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Daring to dream of equal progress: East Lake in Atlanta is ‘blueprint’ for Quixote Club and Sumter STEAM Charter

BY BRUCE MILLS
bruce@theitem.com
Posted 8/1/20

It happened in a struggling neighborhood on the east side of Atlanta, and local private business owner Greg Thompson is confident it can happen here in south Sumter.

In the late 1990s, a few philanthropists started the work of transforming one of …

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Daring to dream of equal progress: East Lake in Atlanta is ‘blueprint’ for Quixote Club and Sumter STEAM Charter

Posted

It happened in a struggling neighborhood on the east side of Atlanta, and local private business owner Greg Thompson is confident it can happen here in south Sumter.

In the late 1990s, a few philanthropists started the work of transforming one of Atlanta's most troubled neighborhoods, the East Lake community, and creating a place where people of all ages and incomes now choose to live.

It started with a complete renovation of a dilapidated golf course - East Lake Golf Club - and through the support of a foundation, a public charter school with a high education platform was built next to it. Now, 20 years later, it's a model of urban renewal.

After acquiring the former Sunset Country Club last year with his brother, Thompson is transforming it into an elite golf course under a new name, Quixote Club. He's also founding board chairman of Sumter STEAM Charter School, which this week acquired a former school property 2.8 miles away from the course in south Sumter.

"The golf course was in complete disrepair," Thompson said. "The facts are eerily similar."

Drew Charter School opened in 2000 as Atlanta's first public charter school in the high-poverty East Lake community.

Today, it's one of the highest-performing schools in Atlanta with graduates becoming success stories in all walks of life, Thompson said.

The success of the East Lake initiative has served as a national model of holistic community revitalization for 27 other sites across the country, with the assistance of a community network organization, named Purpose Built Communities.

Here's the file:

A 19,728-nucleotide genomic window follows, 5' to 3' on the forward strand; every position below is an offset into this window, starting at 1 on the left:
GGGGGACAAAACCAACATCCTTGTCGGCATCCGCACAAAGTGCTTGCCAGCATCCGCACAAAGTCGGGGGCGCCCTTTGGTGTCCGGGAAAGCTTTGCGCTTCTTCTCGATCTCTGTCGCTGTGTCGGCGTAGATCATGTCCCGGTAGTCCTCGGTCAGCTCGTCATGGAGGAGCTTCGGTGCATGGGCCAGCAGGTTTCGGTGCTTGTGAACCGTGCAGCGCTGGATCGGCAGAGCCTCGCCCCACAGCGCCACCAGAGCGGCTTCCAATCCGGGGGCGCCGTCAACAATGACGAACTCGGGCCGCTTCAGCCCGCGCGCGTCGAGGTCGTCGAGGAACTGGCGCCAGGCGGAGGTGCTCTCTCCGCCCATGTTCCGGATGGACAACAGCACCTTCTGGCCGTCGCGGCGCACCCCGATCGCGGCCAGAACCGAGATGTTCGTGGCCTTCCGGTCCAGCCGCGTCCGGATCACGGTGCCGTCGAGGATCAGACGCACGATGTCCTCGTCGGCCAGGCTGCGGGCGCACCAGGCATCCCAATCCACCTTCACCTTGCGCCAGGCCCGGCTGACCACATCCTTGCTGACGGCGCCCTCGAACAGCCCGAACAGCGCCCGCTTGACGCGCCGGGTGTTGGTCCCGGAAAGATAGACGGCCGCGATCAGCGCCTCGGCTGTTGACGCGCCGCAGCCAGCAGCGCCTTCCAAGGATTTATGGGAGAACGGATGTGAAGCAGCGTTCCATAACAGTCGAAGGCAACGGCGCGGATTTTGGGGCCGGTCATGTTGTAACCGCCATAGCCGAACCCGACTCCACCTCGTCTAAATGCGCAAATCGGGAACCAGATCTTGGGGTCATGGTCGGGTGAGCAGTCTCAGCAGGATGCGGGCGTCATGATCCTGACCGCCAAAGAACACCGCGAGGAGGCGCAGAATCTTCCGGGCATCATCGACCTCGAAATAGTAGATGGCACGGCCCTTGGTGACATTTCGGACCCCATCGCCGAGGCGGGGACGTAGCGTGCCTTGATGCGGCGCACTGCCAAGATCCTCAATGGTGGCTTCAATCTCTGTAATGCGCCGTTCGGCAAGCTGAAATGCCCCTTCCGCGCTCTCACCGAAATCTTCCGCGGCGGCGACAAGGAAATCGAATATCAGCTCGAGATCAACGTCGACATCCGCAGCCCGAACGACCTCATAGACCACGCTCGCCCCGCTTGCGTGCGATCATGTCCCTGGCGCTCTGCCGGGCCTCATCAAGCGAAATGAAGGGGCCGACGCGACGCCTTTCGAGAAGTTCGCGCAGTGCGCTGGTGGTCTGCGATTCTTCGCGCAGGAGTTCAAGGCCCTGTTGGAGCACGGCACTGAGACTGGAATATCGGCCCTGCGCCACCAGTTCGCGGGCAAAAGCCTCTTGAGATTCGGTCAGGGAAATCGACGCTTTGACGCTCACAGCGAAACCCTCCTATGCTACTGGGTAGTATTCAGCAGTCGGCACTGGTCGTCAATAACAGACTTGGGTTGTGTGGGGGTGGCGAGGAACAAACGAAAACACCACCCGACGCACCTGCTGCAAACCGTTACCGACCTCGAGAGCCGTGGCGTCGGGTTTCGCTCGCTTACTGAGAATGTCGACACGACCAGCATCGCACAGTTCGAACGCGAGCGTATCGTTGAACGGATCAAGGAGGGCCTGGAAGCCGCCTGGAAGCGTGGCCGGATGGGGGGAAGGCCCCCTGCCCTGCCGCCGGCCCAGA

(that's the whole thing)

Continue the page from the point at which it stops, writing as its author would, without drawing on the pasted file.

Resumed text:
Sumter is now looking to copy the East Lake model and build its own renaissance.

"We wanted to propel the education renaissance and mimic the model that East Lake Foundation and Drew Charter School started some 20 years ago," Thompson said. "We said, 'There's a blueprint for Sumter, South Carolina, in Atlanta, Georgia.'"

Since deciding to pursue a public charter school in the spring of 2019, Thompson hired a chief of staff for the school in experienced Sumter County public educator Trevor Ivey. The charter's 11-member founding board has also hired a founding executive director, Khalil Graham, who begins work next week.

Thompson, Ivey and other board members have visited East Lake and Drew Charter in Atlanta twice, and Purpose Built Communities has visited Sumter once, they said. Though not in a formal partnership agreement, Ivey describes them as "informal thought partners."

GOLF COURSE AS PHILANTHROPIC ARM

Quixote Club sits on the Census track boundary with south Sumter to give it proximity to the area.

Golfers are generally philanthropic-minded and goal oriented, Thompson said, and the club will be a continual funding source for the charter school.

Currently, one-third of the new club members’ initiation fees go to Sumter STEAM Charter.

A lead effort and goal for Quixote Club will always be to support ongoing, high-quality, free public education in Sumter and surrounding communities, Thompson added.

Following renovations, the course is expected to reopen during the second week of November, weather permitting, he said.

THREE-PRONGED AND ‘HOLISTIC APPROACH’

According to models, it takes a three-pronged approach to achieve community revitalization. Those components are education, neighborhood revitalization and housing development. It takes all three and cannot be achieved with just one component.

Based on other sites that have used the East Lake model, Thompson and Ivey foresee the area neighborhood adopting the charter school after it starts to have success based on high standards.

“The school’s location in south Sumter is intentional,” Ivey said. “The location will drive recruitment of our students, the families we serve and teachers and staff.”

Thompson and Ivey like to use the phrase “holistic approach” toward the revitalization.

“You can’t just isolate revitalizing a neighborhood to one thing,” Ivey said. “You can’t just say, ‘We are going to clean up crime’ or ‘We’re going to pick up trash off the street and that’s going to make this neighborhood better.’ Instead, you must have a high-quality school, you have to have revitalization of the neighborhood, and some sort of revenue has to be generated.”

Both said they think the new charter school has the potential to serve as a key lever for holistic neighborhood revitalization and build a strong, economically diverse community in South Sumter.

Thompson added he thinks the new charter can be a “drawing card” for Sumter for incoming residents who want to be a part of the school, as opposed to choosing to live in neighboring counties.

At build-out, the pre-K-12 school will serve 976 students across four academies.